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Nipsey Russell was best known for his comic rhymes and his appearances on TV game shows.
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Nipsey Russell was a comedian who appeared as a guest panelist on several game shows throughout the 1960s, 70s, 80s and 90s. Russell also played a leading role in the 1978 film "The Wiz."
Nipsey Russell was born as Julius Russell around 1925 in Atlanta, Georgia. Because his birth certificate has been lost, his precise birth date remains unknown, but upon his death in 2005 friends said that he was 80 years old. Russell received the nickname "Nipsey" as a baby — "My mother just liked the way the name Nipsey sounded," he explained. Russell began performing when he was only a toddler, and at the age of three he joined a children's dance team called "The Ragamuffins of Rhythm." By the age of six, he had become the singing and dancing master of ceremonies for a local Atlanta children's troupe run by the jazz musician Eddie Heywood, Sr. Russell traced his interest in comedy back to seeing a performance by the African-American performer Jack Wiggins around the age of nine. Russell recalled, "He came out immaculately attired in a well-dressed street suit and he tap-danced. As he danced, he told little jokes in between. He was so clean in his language and was lacking in any drawl, he just inspired me. I wanted to do that."
In addition to his knack for performing, the young Russell was also a precocious scholar with literary inclinations. By age ten, he was devouring the works of English poets such as Chaucer, Shelley and Keats as well as working through Homer's epics in the original Greek. He graduated early from high school at the age of 15, having spent his senior year living with an aunt in Cincinnati so that he could attend the University of Cincinnati tuition-free. However, Russell's studies were interrupted by the outbreak of World War II. He served a four-year enlistment in the Army and was commissioned as a captain in the field. Upon the conclusion of the war, he returned to the University of Cincinnati and graduated with a degree in classical literature in 1946.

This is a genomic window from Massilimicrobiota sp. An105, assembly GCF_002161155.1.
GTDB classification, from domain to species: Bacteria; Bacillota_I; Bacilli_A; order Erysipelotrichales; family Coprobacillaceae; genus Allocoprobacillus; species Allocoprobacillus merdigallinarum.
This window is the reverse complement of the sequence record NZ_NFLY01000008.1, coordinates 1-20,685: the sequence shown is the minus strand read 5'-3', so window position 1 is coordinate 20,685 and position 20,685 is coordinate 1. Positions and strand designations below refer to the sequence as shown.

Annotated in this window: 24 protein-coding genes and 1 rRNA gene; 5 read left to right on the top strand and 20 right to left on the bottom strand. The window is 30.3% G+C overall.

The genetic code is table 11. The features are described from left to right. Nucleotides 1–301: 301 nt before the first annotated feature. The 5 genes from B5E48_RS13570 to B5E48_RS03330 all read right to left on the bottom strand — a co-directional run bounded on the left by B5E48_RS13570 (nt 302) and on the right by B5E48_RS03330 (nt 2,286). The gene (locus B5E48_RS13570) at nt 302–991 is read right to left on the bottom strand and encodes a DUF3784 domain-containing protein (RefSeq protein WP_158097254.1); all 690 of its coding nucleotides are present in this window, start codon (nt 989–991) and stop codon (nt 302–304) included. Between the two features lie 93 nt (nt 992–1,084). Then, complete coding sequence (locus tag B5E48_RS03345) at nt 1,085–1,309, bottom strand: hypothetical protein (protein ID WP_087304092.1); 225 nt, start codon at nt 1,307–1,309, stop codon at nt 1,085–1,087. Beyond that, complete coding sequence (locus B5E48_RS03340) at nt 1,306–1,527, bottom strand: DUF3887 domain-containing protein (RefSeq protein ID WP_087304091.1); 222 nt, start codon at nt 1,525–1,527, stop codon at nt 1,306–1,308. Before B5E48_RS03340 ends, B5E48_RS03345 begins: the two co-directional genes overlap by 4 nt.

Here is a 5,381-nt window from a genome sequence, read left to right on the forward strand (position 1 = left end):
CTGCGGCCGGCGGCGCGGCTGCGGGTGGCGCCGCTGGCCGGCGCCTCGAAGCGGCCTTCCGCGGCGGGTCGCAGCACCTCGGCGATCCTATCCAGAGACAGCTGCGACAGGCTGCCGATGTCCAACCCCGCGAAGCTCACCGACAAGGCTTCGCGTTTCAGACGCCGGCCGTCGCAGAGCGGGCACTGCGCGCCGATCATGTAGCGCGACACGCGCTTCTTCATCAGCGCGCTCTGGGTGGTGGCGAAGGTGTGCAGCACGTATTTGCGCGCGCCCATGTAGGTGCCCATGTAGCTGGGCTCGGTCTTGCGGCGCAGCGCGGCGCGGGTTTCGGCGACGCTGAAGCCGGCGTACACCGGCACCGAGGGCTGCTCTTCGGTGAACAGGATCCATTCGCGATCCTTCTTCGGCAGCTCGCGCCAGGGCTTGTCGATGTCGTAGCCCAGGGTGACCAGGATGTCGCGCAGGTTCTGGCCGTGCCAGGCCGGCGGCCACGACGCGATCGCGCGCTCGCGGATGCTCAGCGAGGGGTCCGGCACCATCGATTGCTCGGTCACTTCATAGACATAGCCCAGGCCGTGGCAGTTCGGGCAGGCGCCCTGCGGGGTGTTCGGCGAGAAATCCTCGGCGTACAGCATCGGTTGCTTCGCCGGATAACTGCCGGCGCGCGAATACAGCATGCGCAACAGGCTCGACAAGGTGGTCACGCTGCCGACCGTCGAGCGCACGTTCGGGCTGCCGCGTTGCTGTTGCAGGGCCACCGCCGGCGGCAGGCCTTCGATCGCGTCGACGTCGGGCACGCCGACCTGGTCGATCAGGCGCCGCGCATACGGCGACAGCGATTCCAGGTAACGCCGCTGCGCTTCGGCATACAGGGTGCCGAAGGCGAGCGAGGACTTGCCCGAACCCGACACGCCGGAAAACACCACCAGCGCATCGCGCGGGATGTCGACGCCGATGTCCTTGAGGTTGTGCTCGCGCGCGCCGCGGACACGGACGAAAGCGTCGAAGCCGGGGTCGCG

After graduating from college, Russell decided to forgo academic pursuits to try his luck as a standup comedian. At the time Russell embarked on his show business career in the late 1940s and early 1950s, the United States remained deeply segregated, and he performed in exclusively black comedy clubs on the East Coast, in the Midwest and in Canada. However, by the late 1950s, Russell was booking shows at the top Catskills resorts as well as at the Apollo in Harlem. Around the same time, he began a seven-year tenure — the longest in the club's history — at the Baby Grand, a Manhattan nightclub that, largely due to Russell's act, began to attract white crowds as well as black. It was at the Baby Grand that Russell refined his comedic style, an intelligent, often overtly erudite routine that dealt with a wide variety of subject matter. "I use mother-in-law jokes, kid jokes, tax jokes — anything that works," Russell explained. He defied the stereotypical roles associated with black performers by persistently refusing to use dialects or play a fool.
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From the early comedy of Nipsey Russell, Richard Pryor and Bill Cosby to the contemporary routines of Steve Harvey, Mo'Nique, Chris Rock, Wanda Sykes and Dave Chappelle, black comedians have often used their wit to become the voice and face of the African-American experience. These legendary comedians have also set a very high bar—not only for African Americans, but for all comics trying to make it in show business. Learn more about these famous jokesters, from their early days to their comic beginnings, to their side-splitting performances and more.
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